Remembering Brian Jacques: A Murderable Feast
So Brian Jacques passed away last week- Saturday the 5th to be precise.
To those unfamiliar with his work, Jacques authored the novel Redwall along with the many many sequels, prequels, and spinoffs. Enjoying publishing and distribution almost as prolific as his writing, Jacques wrote his books largely for young adults. Their popularity ensured that the setting and characters of Redwall became a nontrivial contributor to the collective imagination of my generation. I myself came to the book as a child, and it remains a fondly remembered piece of my early life.
And yet as fond as my memories were, they were not very specific. While I could remember reading and enjoying the series, it had been so long that I couldn’t recall specific details enough to fully justify or explicate my fondness. And so this past week I’ve put a couple other reading projects on hold to instead read through the first two books in the series- the best two in my opinion. So pleasantly surprised was I by what I found that I felt the need to share it, to help convince those who only dimly remember the books or maybe never read them at all to give them a second look.
Redwall is a book franchise about throwing magnificent feasts and committing a huge amount of murder.
Let’s back up briefly. The books follow the story of a group of sentient, somewhat anthropomorphic mice, moles, shrews, and voles who possess what roughly equates to a medieval level of technology. These woodland creatures are happy and content to eat desserts and drink beer until they are invaded by an army of evil animals- rats, weasels, ferrets, stoats, etc. A hero rises among the peaceful animals, defeats the evil animals, and the happy ending follows subsequently. But over and over, with variations in character, setting, and circumstance, every story arc in every book oscillates between beautiful descriptions of what seems like the best food ever and the most gruesome, brutal murder scenes imaginable.
Let’s first talk about the murder:
(Clips from Watership Down, another well-loved erotic murder thriller for children.)
In the first book, the main character is a mouse named Matthias who acts as the spiritual descendent of the legendary Warrior Poet Monk named Martin, who kicked some serious ass in days of yore and founded the Redwall Abbey that shelters the happy animals of the forest. A rat named Cluny shows up saying things about pain and slaughter and hell, and he’s got a big army of bad animals backing his play.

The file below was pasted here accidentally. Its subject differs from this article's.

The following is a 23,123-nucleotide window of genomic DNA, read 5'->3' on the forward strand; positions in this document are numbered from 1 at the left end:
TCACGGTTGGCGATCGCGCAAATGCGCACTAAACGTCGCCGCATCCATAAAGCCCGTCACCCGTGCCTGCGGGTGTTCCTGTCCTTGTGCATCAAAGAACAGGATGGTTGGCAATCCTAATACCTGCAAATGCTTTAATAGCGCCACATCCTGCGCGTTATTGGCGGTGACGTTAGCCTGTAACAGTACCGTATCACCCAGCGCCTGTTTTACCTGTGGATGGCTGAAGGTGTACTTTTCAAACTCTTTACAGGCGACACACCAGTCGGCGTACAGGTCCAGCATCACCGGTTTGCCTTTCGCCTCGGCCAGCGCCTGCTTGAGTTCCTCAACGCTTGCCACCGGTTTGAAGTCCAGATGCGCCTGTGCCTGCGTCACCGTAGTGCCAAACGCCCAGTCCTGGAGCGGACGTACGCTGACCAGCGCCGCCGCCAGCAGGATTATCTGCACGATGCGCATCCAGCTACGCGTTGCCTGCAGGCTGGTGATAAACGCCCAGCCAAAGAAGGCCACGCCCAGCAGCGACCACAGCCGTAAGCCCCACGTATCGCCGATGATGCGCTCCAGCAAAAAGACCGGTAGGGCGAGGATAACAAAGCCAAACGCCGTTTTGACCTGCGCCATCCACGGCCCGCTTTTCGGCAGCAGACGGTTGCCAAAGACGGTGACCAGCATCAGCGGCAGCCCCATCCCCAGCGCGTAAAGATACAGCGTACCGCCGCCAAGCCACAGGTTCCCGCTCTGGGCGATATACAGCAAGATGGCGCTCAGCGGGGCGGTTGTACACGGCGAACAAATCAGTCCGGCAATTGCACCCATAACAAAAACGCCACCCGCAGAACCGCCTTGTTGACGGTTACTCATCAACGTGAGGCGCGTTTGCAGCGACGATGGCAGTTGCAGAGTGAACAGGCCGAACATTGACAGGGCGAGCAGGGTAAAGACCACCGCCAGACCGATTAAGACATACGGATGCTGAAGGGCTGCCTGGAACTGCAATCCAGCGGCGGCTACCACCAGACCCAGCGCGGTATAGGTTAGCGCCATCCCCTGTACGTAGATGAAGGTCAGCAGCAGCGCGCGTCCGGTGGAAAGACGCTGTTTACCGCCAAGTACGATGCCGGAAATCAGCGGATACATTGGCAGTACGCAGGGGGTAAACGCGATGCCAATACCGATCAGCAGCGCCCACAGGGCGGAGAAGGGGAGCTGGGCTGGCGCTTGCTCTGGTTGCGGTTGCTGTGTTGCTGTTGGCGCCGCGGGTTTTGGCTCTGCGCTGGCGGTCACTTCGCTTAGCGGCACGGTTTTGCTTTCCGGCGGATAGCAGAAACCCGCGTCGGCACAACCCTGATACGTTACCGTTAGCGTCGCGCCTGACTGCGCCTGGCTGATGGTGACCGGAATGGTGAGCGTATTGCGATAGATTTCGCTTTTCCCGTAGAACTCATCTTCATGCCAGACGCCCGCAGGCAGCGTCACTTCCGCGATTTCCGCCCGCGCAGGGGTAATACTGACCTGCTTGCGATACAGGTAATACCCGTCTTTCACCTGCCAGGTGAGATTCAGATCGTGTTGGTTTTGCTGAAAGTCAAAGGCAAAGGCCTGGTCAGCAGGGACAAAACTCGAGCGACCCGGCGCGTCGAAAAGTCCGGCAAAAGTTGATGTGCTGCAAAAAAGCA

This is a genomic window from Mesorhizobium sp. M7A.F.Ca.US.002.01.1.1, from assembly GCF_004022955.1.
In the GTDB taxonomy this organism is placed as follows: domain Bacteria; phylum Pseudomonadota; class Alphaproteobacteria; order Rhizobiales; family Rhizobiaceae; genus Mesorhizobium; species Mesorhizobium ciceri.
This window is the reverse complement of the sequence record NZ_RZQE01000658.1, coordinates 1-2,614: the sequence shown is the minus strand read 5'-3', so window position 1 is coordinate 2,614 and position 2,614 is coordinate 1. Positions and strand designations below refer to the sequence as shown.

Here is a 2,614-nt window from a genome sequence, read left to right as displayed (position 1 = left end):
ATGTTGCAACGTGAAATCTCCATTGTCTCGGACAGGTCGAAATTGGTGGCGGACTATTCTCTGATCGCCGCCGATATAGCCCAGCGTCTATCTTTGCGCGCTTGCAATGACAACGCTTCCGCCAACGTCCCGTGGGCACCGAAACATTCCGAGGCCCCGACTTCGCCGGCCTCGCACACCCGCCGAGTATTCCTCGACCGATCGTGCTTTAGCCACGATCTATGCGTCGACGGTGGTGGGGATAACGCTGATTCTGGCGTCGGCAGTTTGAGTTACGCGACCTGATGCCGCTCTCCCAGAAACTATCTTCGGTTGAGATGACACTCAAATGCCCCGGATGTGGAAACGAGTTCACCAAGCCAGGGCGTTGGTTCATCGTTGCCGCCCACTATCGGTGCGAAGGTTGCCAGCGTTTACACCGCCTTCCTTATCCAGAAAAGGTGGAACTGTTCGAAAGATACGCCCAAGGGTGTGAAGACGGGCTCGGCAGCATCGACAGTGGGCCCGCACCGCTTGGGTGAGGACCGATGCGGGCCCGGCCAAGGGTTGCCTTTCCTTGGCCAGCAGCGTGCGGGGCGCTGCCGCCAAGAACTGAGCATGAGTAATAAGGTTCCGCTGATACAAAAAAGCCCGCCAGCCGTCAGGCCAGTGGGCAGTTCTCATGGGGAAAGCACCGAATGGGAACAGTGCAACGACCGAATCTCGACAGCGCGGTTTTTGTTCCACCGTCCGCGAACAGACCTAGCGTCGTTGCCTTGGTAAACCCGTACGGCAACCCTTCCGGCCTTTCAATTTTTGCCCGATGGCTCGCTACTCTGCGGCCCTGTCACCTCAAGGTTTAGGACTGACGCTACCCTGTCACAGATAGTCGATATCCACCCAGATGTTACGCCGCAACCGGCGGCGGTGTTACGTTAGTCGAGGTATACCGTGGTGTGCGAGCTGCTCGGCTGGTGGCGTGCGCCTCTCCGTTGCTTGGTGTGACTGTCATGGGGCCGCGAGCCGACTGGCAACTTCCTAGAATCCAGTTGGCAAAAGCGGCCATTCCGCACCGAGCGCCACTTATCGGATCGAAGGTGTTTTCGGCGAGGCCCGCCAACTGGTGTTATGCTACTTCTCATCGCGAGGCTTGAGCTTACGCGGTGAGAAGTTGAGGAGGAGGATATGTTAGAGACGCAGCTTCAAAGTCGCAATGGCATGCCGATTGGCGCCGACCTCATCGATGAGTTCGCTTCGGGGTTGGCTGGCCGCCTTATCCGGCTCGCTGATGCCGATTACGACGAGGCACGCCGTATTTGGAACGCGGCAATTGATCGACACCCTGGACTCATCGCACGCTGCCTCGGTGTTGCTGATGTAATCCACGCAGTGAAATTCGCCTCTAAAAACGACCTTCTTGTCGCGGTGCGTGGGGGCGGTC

So Matthias goes about trying to find Martin’s sword so that he can be a hero and defeat Cluny’s army of miscreant rodents. In the course of his quest, Matthias:
- Attends an initial feast
- Solves riddles
- Fights birds
- Enjoys an interim feast
- Solves more riddles
- Chats up a ghost
- Murders a snake
- Fights Cluny in a belltower
- Murders Cluny by dropping a giant bell on his ass
- Celebrates with one last hard-earned feast
Now you’re probably thinking “Hey, that’s only three feasts and, like, a handful of murders.” And you’re right, but remember, this was only his first book. It’s not until his second book that Jacques really gets his feast to murder ratio and pacing down.
Mossflower, the second book of the series, recounts the history of the legendary mouse warrior Martin. The book opens on Martin the Warrior walking alone out of the frozen north to the vicinity of Mossflower Woods in a time before Redwall Abbey is built. In the abbey’s stead is a castle that belongs to the central villain- a crazy ass total bitch of a wildcat queen named Tsarmina.
(Note: I have underlined and bolded the points that underlie my assessment, that this book is a book about badasses doing terrifying murders, followed up by feasts.)
Some pretty kickass shit happens at first- a couple fights, a small feast, you know, exposition. Martin then runs afoul of Tsarmina, who breaks his ancestral sword and tosses him in the klink. Not about to let that b-shit stand, Martin busts out with a newly acquired sidekick named Gonff.
In the meantime, Tsarmina pulled some cold ass gangster Hamlet shit, poisoned her father and framed her brother. When she hears about Martin’s Shawshank, her response is to release The Gloomer- The Gloomer was essentially a water rat monster thing that had been captured, blinded, and then driven insane. Some otters who turn out to be pretty cool dudes then release their fish monster. The fish monster and blind insane rat creature fight, and then murder each other. At this point, less than 100 pages into the novel, we are basically only one bucket of moaning tar away from being a David Lynch vehicle.